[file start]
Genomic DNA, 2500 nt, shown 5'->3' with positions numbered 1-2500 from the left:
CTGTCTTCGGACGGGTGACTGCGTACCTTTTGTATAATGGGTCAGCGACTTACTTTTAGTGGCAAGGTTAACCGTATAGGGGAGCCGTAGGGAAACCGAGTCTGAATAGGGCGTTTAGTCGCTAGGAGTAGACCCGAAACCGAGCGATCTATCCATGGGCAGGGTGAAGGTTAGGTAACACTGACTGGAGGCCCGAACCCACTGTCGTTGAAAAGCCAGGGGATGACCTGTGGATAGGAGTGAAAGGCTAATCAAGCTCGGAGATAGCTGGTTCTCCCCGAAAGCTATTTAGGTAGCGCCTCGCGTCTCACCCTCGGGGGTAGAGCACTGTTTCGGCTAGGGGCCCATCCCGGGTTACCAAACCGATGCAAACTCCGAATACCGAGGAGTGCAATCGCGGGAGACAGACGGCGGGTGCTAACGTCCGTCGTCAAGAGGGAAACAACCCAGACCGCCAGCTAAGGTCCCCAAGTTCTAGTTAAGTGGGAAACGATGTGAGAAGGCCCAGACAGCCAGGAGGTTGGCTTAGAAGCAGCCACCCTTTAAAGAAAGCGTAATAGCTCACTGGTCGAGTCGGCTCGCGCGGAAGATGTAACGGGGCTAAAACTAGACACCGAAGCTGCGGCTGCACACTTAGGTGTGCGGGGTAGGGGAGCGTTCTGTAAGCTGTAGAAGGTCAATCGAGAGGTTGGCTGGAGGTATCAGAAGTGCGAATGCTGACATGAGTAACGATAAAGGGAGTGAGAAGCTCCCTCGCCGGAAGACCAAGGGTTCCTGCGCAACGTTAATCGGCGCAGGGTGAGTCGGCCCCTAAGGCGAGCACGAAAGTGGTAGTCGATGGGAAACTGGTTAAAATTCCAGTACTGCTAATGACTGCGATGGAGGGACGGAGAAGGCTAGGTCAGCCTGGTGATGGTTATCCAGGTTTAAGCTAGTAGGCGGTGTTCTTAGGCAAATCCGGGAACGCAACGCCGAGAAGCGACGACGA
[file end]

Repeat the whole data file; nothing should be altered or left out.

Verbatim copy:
Genomic DNA, 2500 nt, shown 5'->3' with positions numbered 1-2500 from the left:
CTGTCTTCGGACGGGTGACTGCGTACCTTTTGTATAATGGGTCAGCGACTTACTTTTAGTGGCAAGGTTAACCGTATAGGGGAGCCGTAGGGAAACCGAGTCTGAATAGGGCGTTTAGTCGCTAGGAGTAGACCCGAAACCGAGCGATCTATCCATGGGCAGGGTGAAGGTTAGGTAACACTGACTGGAGGCCCGAACCCACTGTCGTTGAAAAGCCAGGGGATGACCTGTGGATAGGAGTGAAAGGCTAATCAAGCTCGGAGATAGCTGGTTCTCCCCGAAAGCTATTTAGGTAGCGCCTCGCGTCTCACCCTCGGGGGTAGAGCACTGTTTCGGCTAGGGGCCCATCCCGGGTTACCAAACCGATGCAAACTCCGAATACCGAGGAGTGCAATCGCGGGAGACAGACGGCGGGTGCTAACGTCCGTCGTCAAGAGGGAAACAACCCAGACCGCCAGCTAAGGTCCCCAAGTTCTAGTTAAGTGGGAAACGATGTGAGAAGGCCCAGACAGCCAGGAGGTTGGCTTAGAAGCAGCCACCCTTTAAAGAAAGCGTAATAGCTCACTGGTCGAGTCGGCTCGCGCGGAAGATGTAACGGGGCTAAAACTAGACACCGAAGCTGCGGCTGCACACTTAGGTGTGCGGGGTAGGGGAGCGTTCTGTAAGCTGTAGAAGGTCAATCGAGAGGTTGGCTGGAGGTATCAGAAGTGCGAATGCTGACATGAGTAACGATAAAGGGAGTGAGAAGCTCCCTCGCCGGAAGACCAAGGGTTCCTGCGCAACGTTAATCGGCGCAGGGTGAGTCGGCCCCTAAGGCGAGCACGAAAGTGGTAGTCGATGGGAAACTGGTTAAAATTCCAGTACTGCTAATGACTGCGATGGAGGGACGGAGAAGGCTAGGTCAGCCTGGTGATGGTTATCCAGGTTTAAGCTAGTAGGCGGTGTTCTTAGGCAAATCCGGGAACGCAACGCCGAGAAGCGACGACGA